Author: Diya Vaishnav


Introduction

Under the prevailing crisis, owing to the novel Coronavirus outbreak, nations all around the world have been forced to impose “lockdowns” in their respective territories. While this is essential for the nations in order to mitigate the risk of any further spread of the COVID-19, it has coerced the citizens to remain completely within the bounds of their residence. These nation-wide shutdowns have succeeded over time in “flattening the curve”, but it is not an overstatement to say that this strategy has more adverse side effects. The catastrophic economic impact of mandating people to stay at home has alarmed governments all around the globe. However, there is a lesser noticed harm that is being gravely inflicted upon a particular demographic group – the women.  As the infectious virus grapples the whole world, the governments of these countries are encumbered with the management and tackling of the economic and financial repercussions of the impact of the pandemic. Meanwhile, little heed is being paid to the grievances of women, who face a pandemic of their own, within the boundaries of their residence- the repeated abuse.

Stating that the confinement was fostering strain created by financial and health worries, UN Women Executive Director Phumzile Mlambo-Ngcuka opined that the outbreak of the virus has led to increasing isolation for the women with their violent partners. This has separated them from the people and resources that can best help them. “It is a perfect storm for controlling and violent behaviour behind closed doors.” she said in a statement, calling the violence against the women, as “a shadow pandemic.”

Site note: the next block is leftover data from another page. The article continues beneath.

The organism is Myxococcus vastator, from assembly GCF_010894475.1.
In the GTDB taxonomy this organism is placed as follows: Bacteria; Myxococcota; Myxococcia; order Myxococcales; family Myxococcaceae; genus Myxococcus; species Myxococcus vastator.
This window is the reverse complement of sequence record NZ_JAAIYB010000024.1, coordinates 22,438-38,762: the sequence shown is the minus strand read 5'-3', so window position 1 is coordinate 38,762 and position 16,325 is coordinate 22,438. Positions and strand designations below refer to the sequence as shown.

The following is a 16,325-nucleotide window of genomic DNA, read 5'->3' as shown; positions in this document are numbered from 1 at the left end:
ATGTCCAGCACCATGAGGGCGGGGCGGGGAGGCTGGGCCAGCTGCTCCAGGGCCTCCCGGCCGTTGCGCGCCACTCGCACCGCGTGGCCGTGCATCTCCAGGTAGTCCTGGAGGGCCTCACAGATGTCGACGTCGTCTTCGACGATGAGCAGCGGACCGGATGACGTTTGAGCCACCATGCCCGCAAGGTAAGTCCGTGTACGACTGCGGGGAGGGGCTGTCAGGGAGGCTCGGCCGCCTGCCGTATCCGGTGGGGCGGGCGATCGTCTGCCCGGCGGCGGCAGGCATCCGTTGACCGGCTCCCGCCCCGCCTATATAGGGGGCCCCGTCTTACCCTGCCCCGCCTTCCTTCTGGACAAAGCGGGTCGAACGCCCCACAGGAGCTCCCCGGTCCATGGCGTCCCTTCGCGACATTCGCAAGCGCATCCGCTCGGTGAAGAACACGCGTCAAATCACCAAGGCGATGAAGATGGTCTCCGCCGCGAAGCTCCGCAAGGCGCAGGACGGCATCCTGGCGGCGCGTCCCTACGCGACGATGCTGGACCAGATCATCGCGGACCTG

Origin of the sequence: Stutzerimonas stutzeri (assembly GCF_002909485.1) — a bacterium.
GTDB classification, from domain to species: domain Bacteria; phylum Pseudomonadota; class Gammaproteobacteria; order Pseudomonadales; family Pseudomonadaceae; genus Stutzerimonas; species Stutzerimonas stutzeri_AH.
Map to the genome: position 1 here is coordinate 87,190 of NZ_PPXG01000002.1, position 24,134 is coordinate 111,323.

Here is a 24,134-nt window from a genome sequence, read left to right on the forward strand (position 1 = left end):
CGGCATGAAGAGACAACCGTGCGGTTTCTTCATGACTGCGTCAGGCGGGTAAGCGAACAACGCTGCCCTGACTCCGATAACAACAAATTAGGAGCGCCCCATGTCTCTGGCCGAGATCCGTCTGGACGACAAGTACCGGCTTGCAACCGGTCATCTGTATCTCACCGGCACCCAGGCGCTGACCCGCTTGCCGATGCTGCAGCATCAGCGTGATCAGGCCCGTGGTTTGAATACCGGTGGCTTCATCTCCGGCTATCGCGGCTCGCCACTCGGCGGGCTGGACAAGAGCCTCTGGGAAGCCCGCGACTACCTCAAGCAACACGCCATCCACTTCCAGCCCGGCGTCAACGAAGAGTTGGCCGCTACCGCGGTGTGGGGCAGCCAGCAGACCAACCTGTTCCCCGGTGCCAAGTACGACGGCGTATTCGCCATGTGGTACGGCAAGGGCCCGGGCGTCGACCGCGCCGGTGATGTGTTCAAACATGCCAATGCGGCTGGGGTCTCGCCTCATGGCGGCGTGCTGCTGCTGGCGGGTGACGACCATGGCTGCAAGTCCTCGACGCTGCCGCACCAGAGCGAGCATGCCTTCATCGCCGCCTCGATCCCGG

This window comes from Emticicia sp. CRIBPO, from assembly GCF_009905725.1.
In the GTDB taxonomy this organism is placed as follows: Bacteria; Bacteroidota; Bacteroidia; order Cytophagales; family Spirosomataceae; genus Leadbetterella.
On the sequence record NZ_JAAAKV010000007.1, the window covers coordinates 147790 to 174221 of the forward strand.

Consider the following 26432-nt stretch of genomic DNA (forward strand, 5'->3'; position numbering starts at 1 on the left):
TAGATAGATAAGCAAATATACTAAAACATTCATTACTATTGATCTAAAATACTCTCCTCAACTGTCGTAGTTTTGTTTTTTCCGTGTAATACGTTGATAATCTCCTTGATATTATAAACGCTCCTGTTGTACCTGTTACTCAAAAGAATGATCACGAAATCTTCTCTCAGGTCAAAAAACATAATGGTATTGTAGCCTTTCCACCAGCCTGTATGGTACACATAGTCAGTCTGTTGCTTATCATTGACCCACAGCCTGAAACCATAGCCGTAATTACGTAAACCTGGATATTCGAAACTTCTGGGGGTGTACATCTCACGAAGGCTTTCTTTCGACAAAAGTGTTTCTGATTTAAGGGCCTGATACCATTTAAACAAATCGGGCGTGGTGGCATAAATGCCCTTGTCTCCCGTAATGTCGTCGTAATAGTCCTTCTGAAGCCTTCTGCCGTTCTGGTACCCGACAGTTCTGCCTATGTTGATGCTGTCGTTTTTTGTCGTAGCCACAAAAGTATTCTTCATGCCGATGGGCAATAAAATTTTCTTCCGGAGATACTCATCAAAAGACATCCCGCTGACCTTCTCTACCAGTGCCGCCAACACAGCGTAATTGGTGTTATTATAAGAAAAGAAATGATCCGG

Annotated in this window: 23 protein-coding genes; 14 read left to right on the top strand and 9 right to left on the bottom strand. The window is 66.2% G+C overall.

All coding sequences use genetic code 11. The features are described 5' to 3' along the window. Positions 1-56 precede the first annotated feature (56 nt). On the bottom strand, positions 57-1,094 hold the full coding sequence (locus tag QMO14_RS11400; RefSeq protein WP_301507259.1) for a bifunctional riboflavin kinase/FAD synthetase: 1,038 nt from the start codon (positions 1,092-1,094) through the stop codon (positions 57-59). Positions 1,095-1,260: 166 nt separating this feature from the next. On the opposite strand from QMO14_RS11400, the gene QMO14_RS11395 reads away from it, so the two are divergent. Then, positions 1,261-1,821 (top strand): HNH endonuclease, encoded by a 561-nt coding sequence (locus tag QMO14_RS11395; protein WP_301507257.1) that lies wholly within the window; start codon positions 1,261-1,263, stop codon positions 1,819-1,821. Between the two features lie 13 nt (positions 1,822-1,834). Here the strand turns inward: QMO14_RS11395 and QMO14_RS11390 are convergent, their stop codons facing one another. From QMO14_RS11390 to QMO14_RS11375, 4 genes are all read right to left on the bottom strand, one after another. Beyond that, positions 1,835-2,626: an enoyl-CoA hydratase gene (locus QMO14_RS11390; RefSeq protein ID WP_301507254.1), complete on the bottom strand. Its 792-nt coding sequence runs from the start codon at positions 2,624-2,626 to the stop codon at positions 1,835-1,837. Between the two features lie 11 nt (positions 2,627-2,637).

The Protection of Women from the Domestic Violence Act, 2005.

Definition

The “Protection of Women from Domestic Violence Act, 2005” was enacted by the Parliament of India to protect the Indian women from domestic abuse. This was the first time in the Indian Legal History, that the term “Domestic Violence” was defined. The definition provided in the Act includes within its ambit not only physical violence but also other forms of violence, such as sexual, emotional verbal and economic abuse.

The term is defined by Section 3 of the Act, as “any act, omission or commission or conduct of the respondent shall constitute domestic violence in case it:

  1. Harms the physical and mental health, safety, life or well-being, of the aggrieved person or tends to do so; causing physical abuse, sexual abuse, verbal and emotional abuse and economic abuse; or
  2. Harasses or injures the aggrieved person to coerce her or any other person related to her to meet any unlawful demand for any dowry or other property or valuable security; or